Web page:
The issue was brought to court earlier this month after reports emerged of multiple suicides relating to online gambling debts.
Judges B. Pugalendhi and N. Kirubakaran of the Madras High Court ruled that online gambling should be regulated or banned to prevent similar incidents in the future. However, the ruling AIADMK government, headed by Chief Minister Edappadi K Palaniswami decided to go with the ban.
This means that playing online poker in the state is now a criminal offense, punishable by a fine of up to $135 or a jail penalty for two years or both. Online gambling sites currently operating in the state, as well as owners of gaming houses will also face legal action, according to a new ordinance which introduced changes to the Tamil Nadu Gaming Act 1930.
Apart from criminalizing online poker, online betting and rummy, cyber cafes have now been categorized as common gaming houses where gambling/gaming activities are run. Penalties for those operating common gaming houses have also been increased.
Online poker has remained a grey area in India, despite the game’s growing popularity in the country. The fight to make online poker legal across the nation has continued to be an uphill climb, hampering efforts that could potentially turn it into an ultimate poker hotspot.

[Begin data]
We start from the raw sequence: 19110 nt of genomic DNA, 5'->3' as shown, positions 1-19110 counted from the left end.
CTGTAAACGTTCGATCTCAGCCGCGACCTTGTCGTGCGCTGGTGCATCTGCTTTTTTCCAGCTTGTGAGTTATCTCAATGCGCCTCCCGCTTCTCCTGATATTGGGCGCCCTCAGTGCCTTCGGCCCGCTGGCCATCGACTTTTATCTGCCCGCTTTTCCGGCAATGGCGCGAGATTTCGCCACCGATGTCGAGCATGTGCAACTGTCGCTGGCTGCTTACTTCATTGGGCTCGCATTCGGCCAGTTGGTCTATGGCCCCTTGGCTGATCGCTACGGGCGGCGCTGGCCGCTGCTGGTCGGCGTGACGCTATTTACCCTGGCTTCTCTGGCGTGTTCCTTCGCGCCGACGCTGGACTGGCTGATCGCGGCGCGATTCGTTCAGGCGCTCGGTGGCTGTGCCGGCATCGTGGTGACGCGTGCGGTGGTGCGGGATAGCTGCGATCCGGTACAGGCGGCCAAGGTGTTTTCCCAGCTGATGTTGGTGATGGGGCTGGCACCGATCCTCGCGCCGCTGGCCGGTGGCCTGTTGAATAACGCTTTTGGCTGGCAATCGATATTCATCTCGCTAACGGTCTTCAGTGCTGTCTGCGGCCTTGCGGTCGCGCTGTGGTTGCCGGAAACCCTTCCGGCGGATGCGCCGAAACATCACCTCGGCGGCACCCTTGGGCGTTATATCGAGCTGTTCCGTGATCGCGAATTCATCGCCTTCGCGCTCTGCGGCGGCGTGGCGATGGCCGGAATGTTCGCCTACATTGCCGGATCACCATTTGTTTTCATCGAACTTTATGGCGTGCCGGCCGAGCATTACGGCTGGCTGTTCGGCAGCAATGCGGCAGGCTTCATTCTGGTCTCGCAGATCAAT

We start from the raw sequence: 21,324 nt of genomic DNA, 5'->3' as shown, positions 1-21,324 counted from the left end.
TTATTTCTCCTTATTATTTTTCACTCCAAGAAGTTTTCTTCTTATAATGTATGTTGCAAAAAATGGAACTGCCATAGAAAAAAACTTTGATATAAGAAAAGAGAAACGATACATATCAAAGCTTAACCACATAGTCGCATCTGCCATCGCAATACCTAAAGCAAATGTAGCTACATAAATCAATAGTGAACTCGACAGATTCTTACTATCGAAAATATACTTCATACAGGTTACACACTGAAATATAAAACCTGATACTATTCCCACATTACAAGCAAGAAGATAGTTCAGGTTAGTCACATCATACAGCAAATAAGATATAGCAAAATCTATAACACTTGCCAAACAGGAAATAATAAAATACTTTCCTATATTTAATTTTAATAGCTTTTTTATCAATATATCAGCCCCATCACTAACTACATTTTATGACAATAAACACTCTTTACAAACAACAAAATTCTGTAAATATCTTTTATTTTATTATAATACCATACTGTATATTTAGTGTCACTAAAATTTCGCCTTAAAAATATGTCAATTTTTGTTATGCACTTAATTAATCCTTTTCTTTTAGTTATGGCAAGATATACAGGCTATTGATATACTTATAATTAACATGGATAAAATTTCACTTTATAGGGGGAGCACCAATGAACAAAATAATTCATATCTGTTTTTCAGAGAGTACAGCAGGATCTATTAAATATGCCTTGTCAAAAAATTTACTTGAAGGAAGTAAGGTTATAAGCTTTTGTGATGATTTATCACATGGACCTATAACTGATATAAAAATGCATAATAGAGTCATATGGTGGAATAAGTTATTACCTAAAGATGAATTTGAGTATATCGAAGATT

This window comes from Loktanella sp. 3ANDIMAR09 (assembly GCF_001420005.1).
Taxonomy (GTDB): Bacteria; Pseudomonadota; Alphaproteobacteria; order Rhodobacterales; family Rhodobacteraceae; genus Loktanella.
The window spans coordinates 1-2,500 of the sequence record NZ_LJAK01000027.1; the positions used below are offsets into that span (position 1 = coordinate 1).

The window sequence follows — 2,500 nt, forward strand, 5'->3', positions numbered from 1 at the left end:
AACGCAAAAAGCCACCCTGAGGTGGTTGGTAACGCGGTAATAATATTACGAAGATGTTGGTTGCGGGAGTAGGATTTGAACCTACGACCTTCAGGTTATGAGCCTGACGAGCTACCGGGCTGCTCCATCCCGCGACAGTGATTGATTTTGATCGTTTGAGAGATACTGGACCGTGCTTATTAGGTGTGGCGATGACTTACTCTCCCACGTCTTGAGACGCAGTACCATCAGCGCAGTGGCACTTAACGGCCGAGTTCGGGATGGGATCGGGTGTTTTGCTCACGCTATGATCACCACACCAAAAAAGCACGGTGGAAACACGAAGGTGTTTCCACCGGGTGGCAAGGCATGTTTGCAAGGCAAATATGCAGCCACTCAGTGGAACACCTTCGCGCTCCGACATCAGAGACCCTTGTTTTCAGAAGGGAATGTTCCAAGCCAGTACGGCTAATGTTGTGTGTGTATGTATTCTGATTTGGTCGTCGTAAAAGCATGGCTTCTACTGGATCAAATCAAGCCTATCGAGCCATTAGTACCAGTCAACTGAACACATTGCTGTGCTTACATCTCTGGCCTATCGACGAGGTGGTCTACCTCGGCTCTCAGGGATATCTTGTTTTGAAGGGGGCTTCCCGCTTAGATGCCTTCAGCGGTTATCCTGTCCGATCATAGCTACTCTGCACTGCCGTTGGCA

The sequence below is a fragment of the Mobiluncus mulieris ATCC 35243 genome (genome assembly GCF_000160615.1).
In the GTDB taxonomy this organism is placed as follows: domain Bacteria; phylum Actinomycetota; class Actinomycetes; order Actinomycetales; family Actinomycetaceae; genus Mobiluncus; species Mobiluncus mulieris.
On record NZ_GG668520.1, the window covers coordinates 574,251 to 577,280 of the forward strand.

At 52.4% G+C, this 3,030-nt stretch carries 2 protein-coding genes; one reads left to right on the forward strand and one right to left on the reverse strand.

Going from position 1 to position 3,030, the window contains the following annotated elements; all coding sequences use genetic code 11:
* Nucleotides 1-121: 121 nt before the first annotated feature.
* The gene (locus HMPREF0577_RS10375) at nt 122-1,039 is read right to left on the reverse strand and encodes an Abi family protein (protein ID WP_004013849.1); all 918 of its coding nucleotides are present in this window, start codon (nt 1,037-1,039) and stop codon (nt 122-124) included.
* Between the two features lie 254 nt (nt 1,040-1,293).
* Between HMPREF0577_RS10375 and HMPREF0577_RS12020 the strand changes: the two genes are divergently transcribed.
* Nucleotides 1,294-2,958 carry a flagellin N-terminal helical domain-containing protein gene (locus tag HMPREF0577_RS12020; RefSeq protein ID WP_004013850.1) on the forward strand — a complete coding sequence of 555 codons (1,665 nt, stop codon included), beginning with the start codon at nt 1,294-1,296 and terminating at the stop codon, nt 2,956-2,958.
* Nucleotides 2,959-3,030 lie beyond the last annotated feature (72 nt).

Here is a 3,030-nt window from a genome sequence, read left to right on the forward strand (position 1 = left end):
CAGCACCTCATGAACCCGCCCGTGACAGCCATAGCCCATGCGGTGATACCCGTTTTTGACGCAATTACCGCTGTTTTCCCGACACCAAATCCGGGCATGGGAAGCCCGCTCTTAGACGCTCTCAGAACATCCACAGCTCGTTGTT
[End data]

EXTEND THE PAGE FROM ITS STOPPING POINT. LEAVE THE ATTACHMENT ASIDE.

The decision on whether or not to allow online poker lies on each individual state, and more recently a number of them have decided to ban the game, including Andhra Pradesh, forcing operators such as PokerStars, Spartan Poker and Adda52 to withdraw from the region.
Poker’s Nature Could Save The Day
The addition of Tamil Nadu to the long list of Indian states prohibiting online poker is a major blow to the industry as a whole, but there could be light at the end of the tunnel, if it can be successfully argued that poker is a game of skill. The Tamil Nadu Gaming and Police Laws (Amendment) Ordinance 2020, which amends the Tamil Nadu Gaming Act 1930, outlaws online gambling but exempts games of skill.